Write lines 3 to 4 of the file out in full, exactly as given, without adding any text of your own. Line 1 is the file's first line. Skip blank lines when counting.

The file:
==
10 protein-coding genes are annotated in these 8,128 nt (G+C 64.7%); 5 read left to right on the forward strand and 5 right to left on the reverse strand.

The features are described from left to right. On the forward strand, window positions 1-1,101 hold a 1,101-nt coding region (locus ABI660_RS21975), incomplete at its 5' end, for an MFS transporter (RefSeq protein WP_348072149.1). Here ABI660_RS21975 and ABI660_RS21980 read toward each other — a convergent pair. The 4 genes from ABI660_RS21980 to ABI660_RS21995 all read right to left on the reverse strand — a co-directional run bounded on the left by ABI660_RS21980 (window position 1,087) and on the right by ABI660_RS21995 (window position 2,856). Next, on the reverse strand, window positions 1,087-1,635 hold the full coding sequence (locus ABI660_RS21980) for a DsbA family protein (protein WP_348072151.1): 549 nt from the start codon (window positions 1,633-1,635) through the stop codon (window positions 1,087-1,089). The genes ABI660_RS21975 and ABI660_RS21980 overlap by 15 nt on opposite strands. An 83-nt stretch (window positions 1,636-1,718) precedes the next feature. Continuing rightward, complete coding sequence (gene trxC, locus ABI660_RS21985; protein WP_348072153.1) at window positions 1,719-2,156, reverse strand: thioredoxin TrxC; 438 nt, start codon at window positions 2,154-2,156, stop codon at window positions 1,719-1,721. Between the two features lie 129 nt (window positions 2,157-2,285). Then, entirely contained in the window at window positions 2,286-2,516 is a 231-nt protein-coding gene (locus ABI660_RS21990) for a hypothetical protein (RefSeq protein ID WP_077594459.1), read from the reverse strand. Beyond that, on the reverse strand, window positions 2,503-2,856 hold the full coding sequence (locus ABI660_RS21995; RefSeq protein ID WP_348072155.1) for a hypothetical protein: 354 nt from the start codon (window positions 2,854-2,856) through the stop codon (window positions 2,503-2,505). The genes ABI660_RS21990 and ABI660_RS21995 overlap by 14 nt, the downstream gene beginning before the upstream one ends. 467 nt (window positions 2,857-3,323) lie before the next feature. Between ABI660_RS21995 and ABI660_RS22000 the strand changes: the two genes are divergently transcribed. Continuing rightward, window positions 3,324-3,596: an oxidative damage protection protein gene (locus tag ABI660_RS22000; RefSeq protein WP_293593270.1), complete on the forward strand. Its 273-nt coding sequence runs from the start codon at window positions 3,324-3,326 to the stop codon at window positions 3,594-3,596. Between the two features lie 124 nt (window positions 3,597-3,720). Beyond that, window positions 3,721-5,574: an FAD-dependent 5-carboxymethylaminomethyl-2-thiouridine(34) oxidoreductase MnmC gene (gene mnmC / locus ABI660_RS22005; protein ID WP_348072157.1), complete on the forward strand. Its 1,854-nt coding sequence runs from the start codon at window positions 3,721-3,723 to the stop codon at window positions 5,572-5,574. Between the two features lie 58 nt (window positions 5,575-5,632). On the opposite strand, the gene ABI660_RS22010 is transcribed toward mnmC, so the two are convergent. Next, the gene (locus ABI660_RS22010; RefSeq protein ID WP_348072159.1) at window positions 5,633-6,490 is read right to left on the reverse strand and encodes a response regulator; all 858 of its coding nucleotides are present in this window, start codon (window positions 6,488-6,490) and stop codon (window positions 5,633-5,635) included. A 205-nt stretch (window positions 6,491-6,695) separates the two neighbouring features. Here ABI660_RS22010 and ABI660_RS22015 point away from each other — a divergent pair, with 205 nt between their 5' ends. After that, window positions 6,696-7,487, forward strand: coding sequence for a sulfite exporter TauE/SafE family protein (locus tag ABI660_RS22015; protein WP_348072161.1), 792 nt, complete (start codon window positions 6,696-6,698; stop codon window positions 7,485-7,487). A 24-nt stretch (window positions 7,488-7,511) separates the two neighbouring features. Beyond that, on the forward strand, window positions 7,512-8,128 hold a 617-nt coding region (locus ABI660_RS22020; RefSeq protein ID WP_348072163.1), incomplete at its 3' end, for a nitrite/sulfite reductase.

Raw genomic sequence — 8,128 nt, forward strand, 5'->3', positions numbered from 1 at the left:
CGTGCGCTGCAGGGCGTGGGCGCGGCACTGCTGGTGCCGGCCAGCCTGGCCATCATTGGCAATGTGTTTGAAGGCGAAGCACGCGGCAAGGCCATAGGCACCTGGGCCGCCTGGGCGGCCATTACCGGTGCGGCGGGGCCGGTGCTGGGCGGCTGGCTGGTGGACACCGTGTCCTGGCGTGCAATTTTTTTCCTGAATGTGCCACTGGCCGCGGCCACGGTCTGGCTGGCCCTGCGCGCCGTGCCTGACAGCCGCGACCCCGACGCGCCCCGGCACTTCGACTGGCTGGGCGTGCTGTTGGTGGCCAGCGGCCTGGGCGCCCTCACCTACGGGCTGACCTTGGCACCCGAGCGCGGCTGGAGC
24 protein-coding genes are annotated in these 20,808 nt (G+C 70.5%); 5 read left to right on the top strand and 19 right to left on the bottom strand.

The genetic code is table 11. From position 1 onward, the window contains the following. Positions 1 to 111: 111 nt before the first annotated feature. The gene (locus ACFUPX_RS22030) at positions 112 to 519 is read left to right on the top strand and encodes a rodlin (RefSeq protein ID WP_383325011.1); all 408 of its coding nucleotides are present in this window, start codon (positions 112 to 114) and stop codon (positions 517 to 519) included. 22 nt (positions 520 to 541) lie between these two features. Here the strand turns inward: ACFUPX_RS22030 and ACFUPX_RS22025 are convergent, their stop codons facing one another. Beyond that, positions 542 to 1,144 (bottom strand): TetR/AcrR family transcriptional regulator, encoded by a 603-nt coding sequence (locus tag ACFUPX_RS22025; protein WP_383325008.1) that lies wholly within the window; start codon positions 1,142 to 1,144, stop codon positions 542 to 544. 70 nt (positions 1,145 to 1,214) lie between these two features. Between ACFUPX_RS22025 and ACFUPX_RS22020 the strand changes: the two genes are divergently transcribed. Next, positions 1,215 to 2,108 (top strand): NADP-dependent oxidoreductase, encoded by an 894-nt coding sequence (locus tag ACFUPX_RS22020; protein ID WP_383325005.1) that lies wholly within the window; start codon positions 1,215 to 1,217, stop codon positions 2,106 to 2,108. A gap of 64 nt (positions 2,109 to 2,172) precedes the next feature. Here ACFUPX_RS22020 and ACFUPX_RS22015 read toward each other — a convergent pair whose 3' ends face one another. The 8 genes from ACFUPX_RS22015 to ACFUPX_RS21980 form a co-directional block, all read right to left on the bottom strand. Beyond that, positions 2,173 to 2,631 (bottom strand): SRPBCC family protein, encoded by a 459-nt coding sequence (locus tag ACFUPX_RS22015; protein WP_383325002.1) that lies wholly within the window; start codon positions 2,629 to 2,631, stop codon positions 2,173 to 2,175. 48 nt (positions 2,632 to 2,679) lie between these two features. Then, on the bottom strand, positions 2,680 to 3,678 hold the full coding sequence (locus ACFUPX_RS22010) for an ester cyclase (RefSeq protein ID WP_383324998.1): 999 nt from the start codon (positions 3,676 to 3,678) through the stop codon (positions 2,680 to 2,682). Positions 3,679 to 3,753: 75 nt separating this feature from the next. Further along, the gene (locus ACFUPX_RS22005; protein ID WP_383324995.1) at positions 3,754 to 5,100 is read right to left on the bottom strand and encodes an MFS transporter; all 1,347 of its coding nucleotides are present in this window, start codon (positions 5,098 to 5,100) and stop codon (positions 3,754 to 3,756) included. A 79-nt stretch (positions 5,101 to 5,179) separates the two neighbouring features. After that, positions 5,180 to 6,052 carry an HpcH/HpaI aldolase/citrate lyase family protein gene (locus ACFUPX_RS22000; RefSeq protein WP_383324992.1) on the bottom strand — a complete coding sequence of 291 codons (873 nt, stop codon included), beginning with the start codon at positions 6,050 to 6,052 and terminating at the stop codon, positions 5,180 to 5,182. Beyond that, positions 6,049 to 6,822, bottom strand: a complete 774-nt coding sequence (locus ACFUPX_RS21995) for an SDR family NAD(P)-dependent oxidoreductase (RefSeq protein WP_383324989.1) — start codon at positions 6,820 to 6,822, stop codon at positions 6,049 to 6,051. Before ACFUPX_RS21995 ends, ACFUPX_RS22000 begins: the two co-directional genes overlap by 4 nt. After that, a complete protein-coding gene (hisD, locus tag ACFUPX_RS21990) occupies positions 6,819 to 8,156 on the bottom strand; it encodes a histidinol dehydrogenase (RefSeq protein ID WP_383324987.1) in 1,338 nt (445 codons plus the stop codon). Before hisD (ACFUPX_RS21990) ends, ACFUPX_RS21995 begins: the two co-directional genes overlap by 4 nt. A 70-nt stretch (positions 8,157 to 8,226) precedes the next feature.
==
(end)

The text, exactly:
Raw genomic sequence — 8,128 nt, forward strand, 5'->3', positions numbered from 1 at the left:
CGTGCGCTGCAGGGCGTGGGCGCGGCACTGCTGGTGCCGGCCAGCCTGGCCATCATTGGCAATGTGTTTGAAGGCGAAGCACGCGGCAAGGCCATAGGCACCTGGGCCGCCTGGGCGGCCATTACCGGTGCGGCGGGGCCGGTGCTGGGCGGCTGGCTGGTGGACACCGTGTCCTGGCGTGCAATTTTTTTCCTGAATGTGCCACTGGCCGCGGCCACGGTCTGGCTGGCCCTGCGCGCCGTGCCTGACAGCCGCGACCCCGACGCGCCCCGGCACTTCGACTGGCTGGGCGTGCTGTTGGTGGCCAGCGGCCTGGGCGCCCTCACCTACGGGCTGACCTTGGCACCCGAGCGCGGCTGGAGC